Sickle Cell Neurodevelopmental Clinic | Kennedy Krieger Institute


Sickle-cell disease is a genetic
disorder of red blood cells. The red blood cells in the body aren’t
able to properly adapt to certain stressors in life such as cold
temperatures, illness or injury or other stressors. The most common symptom of
sickle cell disease is something called a vessel occlusive or pain crises. This
is when the sick old red blood cells gather in certain areas of the body and
cause inflammatory actions that can cause a lot of pain in these children.
Usually pain crises occur in the arms, legs, back but really they can occur
anywhere in the body at any time. I had the sickle-cell comprehensive
neurodevelopmental clinic here at the Institute. We see patients with sickle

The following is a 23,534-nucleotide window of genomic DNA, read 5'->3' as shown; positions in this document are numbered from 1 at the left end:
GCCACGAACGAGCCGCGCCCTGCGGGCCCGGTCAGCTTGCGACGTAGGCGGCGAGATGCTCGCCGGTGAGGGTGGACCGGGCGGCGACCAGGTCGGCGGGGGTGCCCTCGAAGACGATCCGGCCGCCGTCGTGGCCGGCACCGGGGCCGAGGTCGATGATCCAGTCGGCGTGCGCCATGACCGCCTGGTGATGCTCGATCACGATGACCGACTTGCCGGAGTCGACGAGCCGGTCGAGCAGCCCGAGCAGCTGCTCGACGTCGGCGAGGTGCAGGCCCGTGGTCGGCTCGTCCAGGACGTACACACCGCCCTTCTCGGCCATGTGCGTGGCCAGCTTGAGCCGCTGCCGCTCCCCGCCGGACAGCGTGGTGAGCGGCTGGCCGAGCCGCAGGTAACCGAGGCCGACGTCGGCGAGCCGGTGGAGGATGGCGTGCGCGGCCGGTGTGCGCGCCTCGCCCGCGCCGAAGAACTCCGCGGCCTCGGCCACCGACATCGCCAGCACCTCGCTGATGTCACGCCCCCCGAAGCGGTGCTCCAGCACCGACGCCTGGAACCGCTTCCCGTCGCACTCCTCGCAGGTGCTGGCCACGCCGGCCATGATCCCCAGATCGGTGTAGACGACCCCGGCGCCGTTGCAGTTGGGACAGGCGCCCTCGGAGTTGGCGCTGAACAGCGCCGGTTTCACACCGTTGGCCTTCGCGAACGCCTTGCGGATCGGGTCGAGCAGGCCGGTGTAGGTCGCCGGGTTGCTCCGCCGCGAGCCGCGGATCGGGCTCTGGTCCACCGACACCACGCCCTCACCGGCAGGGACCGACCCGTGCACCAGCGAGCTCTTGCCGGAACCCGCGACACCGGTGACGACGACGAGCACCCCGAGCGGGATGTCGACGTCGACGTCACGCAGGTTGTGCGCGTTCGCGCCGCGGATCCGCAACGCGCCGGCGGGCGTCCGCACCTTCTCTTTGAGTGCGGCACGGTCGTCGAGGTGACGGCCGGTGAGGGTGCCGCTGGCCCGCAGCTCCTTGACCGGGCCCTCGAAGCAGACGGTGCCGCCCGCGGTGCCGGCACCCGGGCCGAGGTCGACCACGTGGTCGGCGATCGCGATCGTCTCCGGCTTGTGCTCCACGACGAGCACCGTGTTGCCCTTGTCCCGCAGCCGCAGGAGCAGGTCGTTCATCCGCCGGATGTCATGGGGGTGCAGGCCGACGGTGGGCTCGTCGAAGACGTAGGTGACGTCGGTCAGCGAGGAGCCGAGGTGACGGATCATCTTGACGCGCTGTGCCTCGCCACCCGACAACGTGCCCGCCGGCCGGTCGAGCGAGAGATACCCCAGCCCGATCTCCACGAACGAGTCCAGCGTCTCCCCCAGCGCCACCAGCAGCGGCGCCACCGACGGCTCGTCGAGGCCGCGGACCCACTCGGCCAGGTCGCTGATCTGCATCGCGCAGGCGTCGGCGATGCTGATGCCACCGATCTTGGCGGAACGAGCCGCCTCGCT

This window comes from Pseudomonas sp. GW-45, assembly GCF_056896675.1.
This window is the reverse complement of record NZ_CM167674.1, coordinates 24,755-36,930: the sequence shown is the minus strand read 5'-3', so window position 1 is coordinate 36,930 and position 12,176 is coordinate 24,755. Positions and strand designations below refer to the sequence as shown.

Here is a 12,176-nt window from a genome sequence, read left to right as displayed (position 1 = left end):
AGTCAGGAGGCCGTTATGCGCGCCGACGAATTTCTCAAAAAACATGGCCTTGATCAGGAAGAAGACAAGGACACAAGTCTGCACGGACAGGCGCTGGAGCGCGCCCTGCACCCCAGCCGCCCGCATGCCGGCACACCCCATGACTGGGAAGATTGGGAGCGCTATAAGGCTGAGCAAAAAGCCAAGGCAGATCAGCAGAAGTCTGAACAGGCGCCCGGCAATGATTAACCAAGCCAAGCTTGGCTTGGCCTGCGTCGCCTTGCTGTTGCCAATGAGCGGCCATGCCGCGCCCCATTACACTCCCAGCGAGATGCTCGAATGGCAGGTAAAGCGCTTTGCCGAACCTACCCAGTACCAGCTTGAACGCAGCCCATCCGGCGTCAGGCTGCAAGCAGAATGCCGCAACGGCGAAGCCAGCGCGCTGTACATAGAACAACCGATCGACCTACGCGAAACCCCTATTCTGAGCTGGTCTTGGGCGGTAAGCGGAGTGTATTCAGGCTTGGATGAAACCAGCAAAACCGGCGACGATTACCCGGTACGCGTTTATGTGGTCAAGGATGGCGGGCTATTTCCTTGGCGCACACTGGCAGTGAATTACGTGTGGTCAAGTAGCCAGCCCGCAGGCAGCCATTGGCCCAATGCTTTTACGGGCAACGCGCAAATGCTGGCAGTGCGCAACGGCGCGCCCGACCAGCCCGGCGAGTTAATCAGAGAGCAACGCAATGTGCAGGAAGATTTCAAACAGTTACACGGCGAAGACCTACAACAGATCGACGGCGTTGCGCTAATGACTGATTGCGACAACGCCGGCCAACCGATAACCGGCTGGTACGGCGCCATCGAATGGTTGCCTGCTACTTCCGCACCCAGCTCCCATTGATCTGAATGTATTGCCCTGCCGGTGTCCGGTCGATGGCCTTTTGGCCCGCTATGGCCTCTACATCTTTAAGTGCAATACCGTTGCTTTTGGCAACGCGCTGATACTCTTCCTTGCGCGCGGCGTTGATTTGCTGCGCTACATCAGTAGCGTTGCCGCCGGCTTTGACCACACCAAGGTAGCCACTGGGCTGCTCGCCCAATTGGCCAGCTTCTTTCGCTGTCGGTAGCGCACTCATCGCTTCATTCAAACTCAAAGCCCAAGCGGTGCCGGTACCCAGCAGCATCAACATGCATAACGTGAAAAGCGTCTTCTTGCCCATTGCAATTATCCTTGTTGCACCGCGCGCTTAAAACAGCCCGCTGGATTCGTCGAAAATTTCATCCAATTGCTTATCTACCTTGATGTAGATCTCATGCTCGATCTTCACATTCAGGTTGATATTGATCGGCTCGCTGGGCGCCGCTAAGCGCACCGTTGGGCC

cell disease of all ages with all neurological and developmental diagnoses. Every month the sickle cell comprehensive clinic team members meet
to discuss patients coming up on the schedule, as well as patients that we’ve
seen in the past. The team works together and communicates about each patient
discussing whether or not the child is meeting their treatment goals and
whether other interventions may be needed. That way we have a comprehensive
plan that we follow up on whenever any provider from the team is able to meet
with the patient or the family, as well as preparing for changes to that
treatment plan if needed in the future. We have been finding that a lot of
children with sickle cell disease who have developmental disorders or
neurological conditions are getting missed and so aren’t being identified
early and really do need to be screened when they’re younger in order to better
identify and treat these diseases. We’re hoping that our research will prove that
children with sickle cell disease deserve neurological and developmental
evaluations as part of the typical disease management.

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